The Pursuit of Accreditation in Children's Mental Health Care: Motivations, Experiences, and Perceptions
Date of Award
Doctor of Philosophy (PhD)
Chair and Committee
J. Curtis McMillen
Accreditation is a growing, worldwide phenomenon and thousands of mental health organizations spend considerable amounts of money and resources towards achieving and maintaining accreditation. Despite its widespread use, the empirical and theoretical literature on accreditation is sparse. This study is the first step towards examining accreditation's potential as an organizational intervention to improve the quality of mental health services. Using a mixed methods multiple case study design, this exploratory study aimed to 1) understand agencies' motivations to pursue accreditation, 2) explore agencies' experiences with the accreditation process, 3) identify mental health care workers' perceptions of how the accreditation process may improve mental health service delivery and outcomes. These issues were explored with five children's mental health agencies that had recently undergone or were undergoing the Council on Accreditation: COA) process. Multiple sources of data were collected at each agency, including qualitative data from in-depth interviews and focus groups, as well as quantitative survey data from employees, a review of documents related to accreditation, and limited observations of the agencies. Agencies discussed various factors that motivated their decision to pursue accreditation, including policies recognizing accreditation, funding opportunities, and agencies wanting to professionalize and gain distinction. Regarding the accreditation experience, each agency took different approaches to delegating the work and the length of the process varied according to the recommendations from COA. The self-study was the most time consuming part and most employees described a positive and helpful site visit. Related to the employees' perceptions of the impact of accreditation, meeting COA's requirements for quality improvement efforts was a major focus, though what this entailed varied. It was not always prominent if the accreditation process improved client outcomes. Employees also shared about how accreditation increased or decreased morale at their agency. These findings have implications for how accreditors engage agencies and how agencies engage employees in the accreditation process. There are additional implications for policies regarding accreditation, further theory development about how accreditation is meant to work, and future research to build evidence for accreditation. More research is needed to maximize accreditation's potential to improve services and outcomes for the millions served by accredited organizations.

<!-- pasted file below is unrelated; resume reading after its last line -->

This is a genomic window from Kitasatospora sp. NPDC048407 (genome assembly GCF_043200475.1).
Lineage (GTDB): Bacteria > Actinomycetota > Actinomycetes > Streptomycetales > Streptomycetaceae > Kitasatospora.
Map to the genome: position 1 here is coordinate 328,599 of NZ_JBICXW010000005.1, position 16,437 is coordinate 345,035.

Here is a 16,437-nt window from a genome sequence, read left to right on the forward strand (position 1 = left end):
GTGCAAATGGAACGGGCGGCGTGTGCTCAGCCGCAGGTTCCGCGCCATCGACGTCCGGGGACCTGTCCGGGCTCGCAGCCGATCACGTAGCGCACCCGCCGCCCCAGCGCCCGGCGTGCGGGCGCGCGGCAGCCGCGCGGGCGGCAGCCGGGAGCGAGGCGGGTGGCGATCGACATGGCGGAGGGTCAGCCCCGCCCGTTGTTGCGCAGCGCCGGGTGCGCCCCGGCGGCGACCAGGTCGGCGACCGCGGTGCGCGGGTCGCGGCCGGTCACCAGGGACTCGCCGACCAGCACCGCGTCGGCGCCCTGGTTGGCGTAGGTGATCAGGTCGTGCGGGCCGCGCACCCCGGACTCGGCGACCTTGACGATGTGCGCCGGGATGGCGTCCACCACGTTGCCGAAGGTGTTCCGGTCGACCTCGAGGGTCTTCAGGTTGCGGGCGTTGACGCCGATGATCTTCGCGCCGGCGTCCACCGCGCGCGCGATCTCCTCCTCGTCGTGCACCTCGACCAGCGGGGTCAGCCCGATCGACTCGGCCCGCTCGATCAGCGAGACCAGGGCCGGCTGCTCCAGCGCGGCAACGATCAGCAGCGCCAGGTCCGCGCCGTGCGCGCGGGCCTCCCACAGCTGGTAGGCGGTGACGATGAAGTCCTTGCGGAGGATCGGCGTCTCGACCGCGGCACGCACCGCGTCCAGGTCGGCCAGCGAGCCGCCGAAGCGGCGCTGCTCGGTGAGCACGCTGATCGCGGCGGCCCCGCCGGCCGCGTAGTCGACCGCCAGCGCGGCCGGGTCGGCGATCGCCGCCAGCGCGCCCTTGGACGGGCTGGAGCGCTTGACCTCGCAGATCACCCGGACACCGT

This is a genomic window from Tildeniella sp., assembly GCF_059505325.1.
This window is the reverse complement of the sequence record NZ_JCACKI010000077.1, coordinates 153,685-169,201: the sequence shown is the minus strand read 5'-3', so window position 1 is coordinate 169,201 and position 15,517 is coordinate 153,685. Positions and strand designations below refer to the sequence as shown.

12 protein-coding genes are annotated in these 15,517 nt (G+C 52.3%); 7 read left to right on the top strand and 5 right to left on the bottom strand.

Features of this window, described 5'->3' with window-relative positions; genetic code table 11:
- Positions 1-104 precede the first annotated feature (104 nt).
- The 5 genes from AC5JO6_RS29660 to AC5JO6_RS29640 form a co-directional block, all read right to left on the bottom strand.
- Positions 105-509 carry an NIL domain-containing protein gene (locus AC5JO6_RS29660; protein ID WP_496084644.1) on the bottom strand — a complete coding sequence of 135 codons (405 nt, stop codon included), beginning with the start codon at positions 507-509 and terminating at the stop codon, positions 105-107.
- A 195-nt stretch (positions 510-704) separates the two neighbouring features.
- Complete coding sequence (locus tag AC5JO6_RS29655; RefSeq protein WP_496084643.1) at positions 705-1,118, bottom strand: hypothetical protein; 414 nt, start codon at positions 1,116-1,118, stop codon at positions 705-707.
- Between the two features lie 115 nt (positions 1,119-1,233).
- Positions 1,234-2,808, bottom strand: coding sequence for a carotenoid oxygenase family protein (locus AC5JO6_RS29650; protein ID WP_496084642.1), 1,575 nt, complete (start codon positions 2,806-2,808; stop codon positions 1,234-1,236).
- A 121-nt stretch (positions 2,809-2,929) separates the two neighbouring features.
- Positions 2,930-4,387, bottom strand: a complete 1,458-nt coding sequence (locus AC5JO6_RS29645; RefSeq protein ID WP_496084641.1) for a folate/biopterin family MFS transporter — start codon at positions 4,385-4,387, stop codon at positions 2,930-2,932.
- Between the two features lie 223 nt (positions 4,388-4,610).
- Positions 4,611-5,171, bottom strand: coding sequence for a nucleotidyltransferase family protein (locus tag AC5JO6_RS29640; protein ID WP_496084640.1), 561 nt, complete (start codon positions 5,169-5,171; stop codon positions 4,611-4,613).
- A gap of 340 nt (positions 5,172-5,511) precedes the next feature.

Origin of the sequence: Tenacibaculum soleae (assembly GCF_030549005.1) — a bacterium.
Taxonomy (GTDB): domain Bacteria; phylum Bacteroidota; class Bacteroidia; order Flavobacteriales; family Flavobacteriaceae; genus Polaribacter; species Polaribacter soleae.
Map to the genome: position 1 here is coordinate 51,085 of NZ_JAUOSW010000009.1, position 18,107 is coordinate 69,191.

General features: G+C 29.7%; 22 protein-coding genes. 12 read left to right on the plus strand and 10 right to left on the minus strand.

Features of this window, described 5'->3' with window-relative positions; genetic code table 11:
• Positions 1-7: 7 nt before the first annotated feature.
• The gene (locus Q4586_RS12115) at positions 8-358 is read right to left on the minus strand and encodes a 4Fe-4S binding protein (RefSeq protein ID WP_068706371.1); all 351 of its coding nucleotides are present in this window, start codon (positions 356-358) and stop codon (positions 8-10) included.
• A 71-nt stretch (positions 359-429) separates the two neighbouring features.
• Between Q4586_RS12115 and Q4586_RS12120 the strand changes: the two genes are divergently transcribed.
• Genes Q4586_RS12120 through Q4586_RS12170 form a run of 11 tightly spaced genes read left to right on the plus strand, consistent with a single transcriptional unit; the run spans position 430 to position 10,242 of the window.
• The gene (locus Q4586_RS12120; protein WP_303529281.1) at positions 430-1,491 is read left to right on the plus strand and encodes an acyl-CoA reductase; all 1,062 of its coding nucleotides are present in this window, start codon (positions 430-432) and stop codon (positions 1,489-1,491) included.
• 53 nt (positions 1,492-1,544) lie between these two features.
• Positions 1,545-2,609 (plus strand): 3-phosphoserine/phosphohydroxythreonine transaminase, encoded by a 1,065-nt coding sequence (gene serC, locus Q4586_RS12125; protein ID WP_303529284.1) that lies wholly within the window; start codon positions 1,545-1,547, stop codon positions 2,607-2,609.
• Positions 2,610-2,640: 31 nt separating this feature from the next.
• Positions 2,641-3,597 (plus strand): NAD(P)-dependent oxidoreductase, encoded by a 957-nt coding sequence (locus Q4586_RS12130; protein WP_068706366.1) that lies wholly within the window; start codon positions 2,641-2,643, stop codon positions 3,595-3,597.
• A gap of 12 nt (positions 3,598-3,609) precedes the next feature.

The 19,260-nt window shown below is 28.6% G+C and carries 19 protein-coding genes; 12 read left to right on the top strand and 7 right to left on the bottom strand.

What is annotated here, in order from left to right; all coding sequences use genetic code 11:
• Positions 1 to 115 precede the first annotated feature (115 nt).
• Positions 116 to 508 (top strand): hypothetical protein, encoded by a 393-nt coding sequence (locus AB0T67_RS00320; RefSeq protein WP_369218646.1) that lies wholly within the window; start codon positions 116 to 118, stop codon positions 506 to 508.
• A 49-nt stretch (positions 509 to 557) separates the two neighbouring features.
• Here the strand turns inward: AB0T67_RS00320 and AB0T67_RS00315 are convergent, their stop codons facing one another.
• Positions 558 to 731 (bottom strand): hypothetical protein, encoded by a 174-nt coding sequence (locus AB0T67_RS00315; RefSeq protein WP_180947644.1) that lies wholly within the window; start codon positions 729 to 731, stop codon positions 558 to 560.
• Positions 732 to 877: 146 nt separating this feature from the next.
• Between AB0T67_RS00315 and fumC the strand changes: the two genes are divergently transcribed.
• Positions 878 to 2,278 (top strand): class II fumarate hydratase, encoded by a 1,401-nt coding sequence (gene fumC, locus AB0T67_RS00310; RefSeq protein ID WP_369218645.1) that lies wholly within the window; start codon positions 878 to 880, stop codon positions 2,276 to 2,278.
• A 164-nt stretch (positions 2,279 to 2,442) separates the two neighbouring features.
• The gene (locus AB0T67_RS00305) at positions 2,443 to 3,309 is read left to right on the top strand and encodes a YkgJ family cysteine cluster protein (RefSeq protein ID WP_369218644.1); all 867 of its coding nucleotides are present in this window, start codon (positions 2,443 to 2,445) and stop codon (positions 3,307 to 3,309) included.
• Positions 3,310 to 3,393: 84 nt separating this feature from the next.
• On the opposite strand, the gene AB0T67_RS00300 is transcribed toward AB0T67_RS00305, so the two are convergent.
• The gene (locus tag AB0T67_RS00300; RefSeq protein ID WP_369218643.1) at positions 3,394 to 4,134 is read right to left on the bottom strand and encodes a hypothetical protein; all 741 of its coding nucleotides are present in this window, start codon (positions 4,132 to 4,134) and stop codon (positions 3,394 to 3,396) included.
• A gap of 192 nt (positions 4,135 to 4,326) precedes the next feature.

Lee, Madeline, "The Pursuit of Accreditation in Children's Mental Health Care: Motivations, Experiences, and Perceptions" (2010). All Theses and Dissertations (ETDs). 197.
Permanent URL: http://dx.doi.org/K7DV1H1M